A Guide to Holy Week
What is Holy Week?
Holy Week, also known as Passion Week, is a significant week in the Christian calendar that leads up to Easter Sunday. It commemorates the final week of Jesus Christ’s life on earth, from his triumphant entry into Jerusalem to his crucifixion and resurrection.
How Holy Week is celebrated differs by church and denomination. Here we discuss the meaning of Holy Week and outline what to expect from each day of the celebration. We’ve included a Holy Week bible reading plan and some select quotes for Holy Week to assist you.
We give glory to You, Lord, who raised up Your cross to span the jaws of death like a bridge by which souls might pass from the region of the dead to the land of the living. We give glory to You who put on the body of a single mortal man and made it the source of life for every other mortal man. – St. Ephrem of Edessa
When is Holy Week in 2023?
In 2023, the Holy Week dates run from April 2 to April 9.
What are the Seven Days of Holy Week?
- Palm Sunday: Commemorates Jesus’ entry into Jerusalem, where he was welcomed with palm branches and hailed as the Messiah.
- Holy Monday: Jesus returns to Jerusalem, curses the fig tree, and cleanses the Temple.
- Holy Tuesday: Jesus teaches in the Temple and engages in theological debates with religious leaders.
- Spy Wednesday: Refers to the day when Judas Iscariot betrayed Jesus to the authorities for 30 pieces of silver.
- Maundy Thursday: Marks the Last Supper that Jesus had with his disciples, where he washed their feet and instituted the Eucharist.
- Good Friday: A solemn day of fasting and penance to remember the crucifixion and death of Jesus on the cross.
- Holy Saturday: A day of reflection and mourning, as it is believed that Jesus’ body lay in the tomb on this day.
These events culminate in Easter Sunday, which celebrates the resurrection of Jesus from the dead and the triumph of life over death.
Preparing for Holy Week
Holy Week includes some of the Church’s most joyous celebrations and solemn observances. It’s often used as a time to recommit to prayer and draw closer to God. Take some time to reflect on your faith and pray for guidance and strength.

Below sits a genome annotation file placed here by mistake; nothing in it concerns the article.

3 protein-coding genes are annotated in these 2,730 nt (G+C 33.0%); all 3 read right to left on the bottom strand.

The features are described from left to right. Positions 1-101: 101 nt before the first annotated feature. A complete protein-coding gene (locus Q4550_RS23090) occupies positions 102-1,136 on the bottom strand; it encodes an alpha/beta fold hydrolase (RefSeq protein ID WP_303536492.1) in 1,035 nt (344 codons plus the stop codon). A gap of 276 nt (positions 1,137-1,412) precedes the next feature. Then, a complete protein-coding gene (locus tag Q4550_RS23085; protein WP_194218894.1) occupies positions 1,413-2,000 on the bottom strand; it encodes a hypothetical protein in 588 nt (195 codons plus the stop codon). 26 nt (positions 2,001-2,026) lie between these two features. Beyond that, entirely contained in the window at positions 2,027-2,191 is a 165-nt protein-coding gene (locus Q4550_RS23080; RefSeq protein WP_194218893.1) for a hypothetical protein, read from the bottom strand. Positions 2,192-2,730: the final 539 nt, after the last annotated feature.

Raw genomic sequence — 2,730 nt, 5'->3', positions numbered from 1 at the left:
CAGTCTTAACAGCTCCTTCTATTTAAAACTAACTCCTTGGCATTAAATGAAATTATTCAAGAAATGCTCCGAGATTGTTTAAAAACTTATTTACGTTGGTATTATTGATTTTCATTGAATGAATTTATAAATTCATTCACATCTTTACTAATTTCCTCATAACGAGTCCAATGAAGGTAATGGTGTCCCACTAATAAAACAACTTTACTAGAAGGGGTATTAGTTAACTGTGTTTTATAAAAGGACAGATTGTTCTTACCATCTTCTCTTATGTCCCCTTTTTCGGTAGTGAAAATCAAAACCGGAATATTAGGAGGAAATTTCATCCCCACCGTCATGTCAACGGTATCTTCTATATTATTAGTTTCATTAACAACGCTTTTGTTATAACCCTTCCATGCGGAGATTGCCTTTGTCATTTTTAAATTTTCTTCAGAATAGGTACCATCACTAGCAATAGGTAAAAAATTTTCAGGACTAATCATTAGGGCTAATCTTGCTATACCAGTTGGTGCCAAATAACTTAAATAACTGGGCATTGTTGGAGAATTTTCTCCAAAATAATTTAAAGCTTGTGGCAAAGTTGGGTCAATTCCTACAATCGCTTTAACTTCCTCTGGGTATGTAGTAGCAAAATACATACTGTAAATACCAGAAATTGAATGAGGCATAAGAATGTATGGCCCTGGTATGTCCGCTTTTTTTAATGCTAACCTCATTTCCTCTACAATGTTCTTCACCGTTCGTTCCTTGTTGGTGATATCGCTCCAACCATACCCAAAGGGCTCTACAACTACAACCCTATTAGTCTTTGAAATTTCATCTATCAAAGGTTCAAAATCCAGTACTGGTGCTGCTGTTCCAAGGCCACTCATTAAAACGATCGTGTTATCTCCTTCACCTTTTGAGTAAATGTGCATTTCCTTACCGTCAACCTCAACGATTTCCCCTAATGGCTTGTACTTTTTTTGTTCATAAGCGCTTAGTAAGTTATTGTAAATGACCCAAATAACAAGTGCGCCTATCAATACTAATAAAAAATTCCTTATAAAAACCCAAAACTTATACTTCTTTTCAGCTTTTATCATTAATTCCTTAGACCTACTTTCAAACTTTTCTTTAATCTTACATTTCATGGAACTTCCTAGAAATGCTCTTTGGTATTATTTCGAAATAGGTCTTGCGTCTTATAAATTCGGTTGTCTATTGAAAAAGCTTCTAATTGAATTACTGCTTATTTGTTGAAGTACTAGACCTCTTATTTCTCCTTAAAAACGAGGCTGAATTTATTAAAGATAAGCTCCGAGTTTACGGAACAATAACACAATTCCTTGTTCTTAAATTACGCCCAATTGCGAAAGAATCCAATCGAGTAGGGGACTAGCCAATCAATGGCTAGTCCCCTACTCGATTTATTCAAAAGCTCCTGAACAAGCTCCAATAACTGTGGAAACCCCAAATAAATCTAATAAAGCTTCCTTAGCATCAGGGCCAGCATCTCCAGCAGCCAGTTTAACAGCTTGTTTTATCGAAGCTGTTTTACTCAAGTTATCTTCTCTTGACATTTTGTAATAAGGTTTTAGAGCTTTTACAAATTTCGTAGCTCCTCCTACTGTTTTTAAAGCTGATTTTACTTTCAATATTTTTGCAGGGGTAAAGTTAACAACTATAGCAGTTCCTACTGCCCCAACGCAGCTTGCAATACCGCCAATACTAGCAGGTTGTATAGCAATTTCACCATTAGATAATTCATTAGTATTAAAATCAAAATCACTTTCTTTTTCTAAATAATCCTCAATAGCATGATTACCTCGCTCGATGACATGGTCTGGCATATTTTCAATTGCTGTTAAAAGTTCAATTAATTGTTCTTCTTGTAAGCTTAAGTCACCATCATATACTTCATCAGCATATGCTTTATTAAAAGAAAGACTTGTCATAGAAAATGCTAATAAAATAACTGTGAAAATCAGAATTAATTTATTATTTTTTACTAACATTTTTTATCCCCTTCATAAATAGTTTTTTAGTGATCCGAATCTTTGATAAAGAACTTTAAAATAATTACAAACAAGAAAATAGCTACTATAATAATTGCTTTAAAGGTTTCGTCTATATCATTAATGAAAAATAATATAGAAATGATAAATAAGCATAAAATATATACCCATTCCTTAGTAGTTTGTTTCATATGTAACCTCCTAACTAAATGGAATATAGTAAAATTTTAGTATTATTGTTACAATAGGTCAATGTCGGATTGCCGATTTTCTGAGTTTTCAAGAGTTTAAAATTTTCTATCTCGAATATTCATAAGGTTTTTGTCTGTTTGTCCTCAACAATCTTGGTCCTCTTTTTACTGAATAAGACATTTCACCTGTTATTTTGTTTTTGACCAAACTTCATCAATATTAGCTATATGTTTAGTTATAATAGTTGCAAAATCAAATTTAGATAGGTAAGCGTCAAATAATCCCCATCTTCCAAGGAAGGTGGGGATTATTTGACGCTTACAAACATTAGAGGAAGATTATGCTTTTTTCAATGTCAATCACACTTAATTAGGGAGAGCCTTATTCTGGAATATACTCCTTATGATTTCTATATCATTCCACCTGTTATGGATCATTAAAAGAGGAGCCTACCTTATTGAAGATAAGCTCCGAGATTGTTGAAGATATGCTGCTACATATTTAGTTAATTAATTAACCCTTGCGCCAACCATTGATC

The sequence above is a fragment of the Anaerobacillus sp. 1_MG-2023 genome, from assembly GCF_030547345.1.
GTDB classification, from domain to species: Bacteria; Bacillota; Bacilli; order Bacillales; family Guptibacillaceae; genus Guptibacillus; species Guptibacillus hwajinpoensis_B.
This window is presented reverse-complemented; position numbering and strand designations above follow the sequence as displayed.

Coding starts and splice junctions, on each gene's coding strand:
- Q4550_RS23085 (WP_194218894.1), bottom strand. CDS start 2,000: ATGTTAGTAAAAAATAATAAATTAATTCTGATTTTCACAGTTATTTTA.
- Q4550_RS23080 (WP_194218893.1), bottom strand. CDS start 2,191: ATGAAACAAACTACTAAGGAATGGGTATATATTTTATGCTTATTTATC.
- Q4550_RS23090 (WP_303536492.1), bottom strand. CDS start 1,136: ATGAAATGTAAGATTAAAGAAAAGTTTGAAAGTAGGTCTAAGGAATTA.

Read and meditate on passages related to Jesus’ death and resurrection, such as the accounts of the Last Supper, the Crucifixion, and the Resurrection.
“Holy Week is a privileged time when we are called to draw near to Jesus: friendship with him is shown in times of difficulty.” – Pope Francis
Some denominations encourage fasting or giving up something during Holy Week. It’s a powerful way to focus your mind and heart on the meaning of the week. Think of something meaningful to you, such as a favorite food or activity, and use the time or energy you would have spent on that thing to focus on prayer or reflection.
Churches should expect a much higher turnout during Holy Week. Church management software ChMeetings allows churches to create free or paid ticketed events to better manner this swelling congregation. Volunteers can be sent a rotational schedule, and churches can optionally track attendance with desktop, mobile, or QR code scanning.
What Happens on the Days of Holy Week?
Suggested reading: Zechariah 9:9, Luke 19:28-40
The beginning of Holy Week is marked by Palm Sunday, a liturgy (public worship ritual) featuring a Gospel reading about Jesus’ journey to Jerusalem.
Those in attendance are given palm branches to remind them of how people welcomed him to Jerusalem. Palm Sunday is the first time the Lord’s Prayer is heard in the liturgical calendar.
Suggested reading: Isaiah 56:1-8, Luke 19:41-48
Daily masses occur as usual during the next three days of Holy Week. Taizé Prayer, a meditative form of worship, is often held in the evenings.
Holy Monday commemorates the story of Jesus cleansing the Temple in Jerusalem and cursing the fig tree that had no fruit.